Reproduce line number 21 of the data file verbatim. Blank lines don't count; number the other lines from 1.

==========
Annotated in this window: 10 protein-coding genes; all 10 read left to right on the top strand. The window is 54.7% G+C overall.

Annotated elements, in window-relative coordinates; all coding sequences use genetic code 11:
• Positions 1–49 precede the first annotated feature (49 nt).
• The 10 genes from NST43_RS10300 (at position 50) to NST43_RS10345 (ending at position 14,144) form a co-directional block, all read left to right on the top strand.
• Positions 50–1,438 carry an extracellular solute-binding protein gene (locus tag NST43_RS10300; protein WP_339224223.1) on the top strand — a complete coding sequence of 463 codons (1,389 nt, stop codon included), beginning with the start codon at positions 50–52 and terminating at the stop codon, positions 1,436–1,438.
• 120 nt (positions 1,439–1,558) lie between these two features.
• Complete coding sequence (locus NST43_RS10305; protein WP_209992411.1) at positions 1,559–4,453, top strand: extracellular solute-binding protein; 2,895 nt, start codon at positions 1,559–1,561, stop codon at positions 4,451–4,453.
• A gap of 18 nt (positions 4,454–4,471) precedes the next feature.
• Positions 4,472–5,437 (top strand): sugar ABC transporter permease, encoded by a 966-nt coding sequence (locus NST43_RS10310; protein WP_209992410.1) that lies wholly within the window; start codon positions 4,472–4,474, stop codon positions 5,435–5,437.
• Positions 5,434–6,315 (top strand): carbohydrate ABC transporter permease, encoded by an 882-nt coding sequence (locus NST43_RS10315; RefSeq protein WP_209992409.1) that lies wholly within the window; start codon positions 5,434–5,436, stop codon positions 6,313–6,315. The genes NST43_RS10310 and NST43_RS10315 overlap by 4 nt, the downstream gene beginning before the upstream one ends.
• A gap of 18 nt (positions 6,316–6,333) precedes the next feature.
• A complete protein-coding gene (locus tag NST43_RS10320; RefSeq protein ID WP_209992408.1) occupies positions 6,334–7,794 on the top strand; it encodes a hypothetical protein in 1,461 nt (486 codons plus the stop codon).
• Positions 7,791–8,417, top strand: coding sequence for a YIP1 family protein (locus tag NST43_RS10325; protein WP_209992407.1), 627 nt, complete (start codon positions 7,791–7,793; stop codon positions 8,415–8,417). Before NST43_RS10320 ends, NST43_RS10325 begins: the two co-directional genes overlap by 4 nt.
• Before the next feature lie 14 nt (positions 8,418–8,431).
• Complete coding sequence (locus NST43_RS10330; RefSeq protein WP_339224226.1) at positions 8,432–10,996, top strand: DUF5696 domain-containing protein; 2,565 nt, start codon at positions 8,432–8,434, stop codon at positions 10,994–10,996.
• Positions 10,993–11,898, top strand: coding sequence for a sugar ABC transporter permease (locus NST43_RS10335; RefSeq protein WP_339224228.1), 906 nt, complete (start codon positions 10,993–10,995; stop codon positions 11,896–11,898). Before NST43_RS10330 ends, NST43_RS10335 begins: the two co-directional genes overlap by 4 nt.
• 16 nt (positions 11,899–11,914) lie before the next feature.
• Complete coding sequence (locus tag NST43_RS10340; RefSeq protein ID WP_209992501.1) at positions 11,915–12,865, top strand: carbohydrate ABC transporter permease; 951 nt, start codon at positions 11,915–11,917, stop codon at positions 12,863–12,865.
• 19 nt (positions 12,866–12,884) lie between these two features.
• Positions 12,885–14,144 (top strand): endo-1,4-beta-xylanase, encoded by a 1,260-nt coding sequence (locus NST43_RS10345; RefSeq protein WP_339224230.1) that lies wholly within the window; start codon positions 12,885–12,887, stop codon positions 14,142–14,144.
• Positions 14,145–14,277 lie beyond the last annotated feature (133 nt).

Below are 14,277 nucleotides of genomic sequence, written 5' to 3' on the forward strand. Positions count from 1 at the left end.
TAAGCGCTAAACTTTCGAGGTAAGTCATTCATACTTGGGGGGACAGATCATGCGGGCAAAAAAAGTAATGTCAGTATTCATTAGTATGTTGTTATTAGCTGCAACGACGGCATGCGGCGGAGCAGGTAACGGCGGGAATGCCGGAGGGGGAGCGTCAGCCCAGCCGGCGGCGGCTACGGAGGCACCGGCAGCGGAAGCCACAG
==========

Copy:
• Positions 14,145–14,277 lie beyond the last annotated feature (133 nt).